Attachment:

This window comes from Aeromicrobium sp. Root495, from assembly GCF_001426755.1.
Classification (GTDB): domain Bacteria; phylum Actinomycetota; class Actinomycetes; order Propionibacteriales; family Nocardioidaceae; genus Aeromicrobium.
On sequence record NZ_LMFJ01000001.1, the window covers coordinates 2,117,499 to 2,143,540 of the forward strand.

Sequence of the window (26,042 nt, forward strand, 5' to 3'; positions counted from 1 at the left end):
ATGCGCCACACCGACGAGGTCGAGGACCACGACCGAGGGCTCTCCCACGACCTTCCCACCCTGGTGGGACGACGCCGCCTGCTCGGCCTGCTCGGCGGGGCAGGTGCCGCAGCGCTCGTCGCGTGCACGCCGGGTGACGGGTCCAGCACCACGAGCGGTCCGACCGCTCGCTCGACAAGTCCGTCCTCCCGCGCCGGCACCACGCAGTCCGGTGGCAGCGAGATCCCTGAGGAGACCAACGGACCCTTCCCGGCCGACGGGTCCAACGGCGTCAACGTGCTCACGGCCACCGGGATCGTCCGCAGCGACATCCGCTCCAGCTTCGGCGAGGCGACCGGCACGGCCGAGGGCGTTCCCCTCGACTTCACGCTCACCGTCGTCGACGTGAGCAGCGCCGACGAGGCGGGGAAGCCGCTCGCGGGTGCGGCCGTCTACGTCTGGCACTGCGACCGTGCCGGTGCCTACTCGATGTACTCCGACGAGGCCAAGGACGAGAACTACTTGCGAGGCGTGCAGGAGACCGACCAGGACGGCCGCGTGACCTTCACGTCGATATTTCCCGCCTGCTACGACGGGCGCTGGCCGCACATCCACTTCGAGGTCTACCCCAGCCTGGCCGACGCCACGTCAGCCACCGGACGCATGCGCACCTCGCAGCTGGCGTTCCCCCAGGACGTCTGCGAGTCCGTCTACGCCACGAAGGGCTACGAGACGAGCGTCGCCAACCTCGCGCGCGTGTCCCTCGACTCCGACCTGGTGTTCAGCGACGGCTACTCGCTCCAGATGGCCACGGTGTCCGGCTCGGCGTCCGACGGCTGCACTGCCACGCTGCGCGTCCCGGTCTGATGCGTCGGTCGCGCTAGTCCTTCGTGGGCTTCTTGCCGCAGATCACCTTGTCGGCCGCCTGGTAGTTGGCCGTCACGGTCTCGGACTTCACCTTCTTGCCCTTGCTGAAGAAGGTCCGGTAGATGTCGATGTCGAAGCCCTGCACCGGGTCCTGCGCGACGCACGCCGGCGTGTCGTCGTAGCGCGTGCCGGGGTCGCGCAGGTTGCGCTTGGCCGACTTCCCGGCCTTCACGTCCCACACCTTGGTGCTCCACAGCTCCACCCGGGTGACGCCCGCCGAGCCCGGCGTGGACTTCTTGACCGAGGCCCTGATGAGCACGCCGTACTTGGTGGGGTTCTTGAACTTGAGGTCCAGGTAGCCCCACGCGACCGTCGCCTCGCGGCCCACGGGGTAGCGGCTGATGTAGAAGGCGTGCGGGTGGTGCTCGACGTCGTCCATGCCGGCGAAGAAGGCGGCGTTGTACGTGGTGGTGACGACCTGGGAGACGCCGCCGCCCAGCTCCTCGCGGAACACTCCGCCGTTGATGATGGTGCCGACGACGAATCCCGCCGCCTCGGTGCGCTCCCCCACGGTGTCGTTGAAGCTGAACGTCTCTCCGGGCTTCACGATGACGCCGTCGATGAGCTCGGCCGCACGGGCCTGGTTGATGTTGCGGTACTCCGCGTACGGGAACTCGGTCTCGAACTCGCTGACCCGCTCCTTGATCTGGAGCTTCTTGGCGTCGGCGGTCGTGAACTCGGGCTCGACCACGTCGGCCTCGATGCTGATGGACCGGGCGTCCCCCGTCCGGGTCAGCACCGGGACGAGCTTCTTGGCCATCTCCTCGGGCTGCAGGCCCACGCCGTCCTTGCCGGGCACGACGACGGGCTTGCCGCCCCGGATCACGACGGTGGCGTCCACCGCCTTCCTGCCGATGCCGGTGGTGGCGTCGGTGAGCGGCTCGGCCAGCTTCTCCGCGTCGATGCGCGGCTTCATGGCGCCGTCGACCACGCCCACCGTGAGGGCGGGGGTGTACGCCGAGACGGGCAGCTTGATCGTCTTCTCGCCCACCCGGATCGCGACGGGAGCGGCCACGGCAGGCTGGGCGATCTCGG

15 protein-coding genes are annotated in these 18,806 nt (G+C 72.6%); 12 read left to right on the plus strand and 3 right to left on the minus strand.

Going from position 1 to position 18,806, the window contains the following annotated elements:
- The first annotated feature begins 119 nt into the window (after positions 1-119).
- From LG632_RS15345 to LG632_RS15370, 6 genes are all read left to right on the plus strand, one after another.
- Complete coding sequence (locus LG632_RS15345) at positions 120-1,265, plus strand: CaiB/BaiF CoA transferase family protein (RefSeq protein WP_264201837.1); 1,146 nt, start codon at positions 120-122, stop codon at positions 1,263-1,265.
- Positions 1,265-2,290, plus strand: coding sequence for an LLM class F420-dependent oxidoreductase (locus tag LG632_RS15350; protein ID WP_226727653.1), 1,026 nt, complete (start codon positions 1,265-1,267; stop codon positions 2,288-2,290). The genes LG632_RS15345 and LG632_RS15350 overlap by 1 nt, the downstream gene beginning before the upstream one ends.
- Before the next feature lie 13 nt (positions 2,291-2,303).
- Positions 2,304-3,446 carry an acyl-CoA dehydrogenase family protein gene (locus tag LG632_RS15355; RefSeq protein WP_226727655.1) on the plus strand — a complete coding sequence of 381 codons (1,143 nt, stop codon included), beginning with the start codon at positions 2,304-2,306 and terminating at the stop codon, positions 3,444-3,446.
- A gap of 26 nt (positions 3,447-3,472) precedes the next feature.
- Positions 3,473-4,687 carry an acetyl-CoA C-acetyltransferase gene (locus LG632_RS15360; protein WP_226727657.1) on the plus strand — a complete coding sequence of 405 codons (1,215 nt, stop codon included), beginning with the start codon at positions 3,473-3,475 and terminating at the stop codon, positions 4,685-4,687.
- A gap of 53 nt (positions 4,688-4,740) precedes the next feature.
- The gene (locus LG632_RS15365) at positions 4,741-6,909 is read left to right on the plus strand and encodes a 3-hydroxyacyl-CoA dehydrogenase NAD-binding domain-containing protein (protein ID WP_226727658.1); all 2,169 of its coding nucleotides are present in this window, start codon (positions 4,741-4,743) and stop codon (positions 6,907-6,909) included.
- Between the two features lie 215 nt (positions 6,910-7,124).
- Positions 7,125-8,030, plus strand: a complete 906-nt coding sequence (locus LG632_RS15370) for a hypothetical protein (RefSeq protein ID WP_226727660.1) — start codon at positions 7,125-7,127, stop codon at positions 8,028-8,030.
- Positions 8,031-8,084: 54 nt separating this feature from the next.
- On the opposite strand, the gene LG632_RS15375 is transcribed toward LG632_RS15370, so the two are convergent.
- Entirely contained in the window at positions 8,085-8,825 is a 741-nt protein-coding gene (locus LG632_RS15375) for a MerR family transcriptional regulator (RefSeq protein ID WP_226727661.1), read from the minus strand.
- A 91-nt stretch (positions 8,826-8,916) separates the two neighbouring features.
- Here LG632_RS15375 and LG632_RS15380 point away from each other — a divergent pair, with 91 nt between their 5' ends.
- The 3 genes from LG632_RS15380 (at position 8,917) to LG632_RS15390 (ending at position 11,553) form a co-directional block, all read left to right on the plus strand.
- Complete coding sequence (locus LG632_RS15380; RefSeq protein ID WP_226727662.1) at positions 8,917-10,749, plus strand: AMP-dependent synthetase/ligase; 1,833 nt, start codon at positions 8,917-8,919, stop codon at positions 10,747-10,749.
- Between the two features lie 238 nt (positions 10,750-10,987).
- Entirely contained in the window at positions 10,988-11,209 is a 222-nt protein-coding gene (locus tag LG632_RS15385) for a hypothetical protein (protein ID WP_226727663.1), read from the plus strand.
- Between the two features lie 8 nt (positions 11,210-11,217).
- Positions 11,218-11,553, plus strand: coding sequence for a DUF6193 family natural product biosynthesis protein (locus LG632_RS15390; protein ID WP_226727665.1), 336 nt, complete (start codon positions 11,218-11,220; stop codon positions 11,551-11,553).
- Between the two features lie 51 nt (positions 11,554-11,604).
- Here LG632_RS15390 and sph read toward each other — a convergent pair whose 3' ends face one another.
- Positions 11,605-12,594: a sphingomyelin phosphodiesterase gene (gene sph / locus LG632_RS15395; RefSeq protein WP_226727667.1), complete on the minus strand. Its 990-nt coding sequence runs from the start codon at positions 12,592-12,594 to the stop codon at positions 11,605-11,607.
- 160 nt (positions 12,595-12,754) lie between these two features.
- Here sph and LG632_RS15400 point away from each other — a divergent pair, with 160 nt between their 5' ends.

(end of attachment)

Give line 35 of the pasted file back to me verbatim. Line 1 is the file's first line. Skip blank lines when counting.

- Here sph and LG632_RS15400 point away from each other — a divergent pair, with 160 nt between their 5' ends.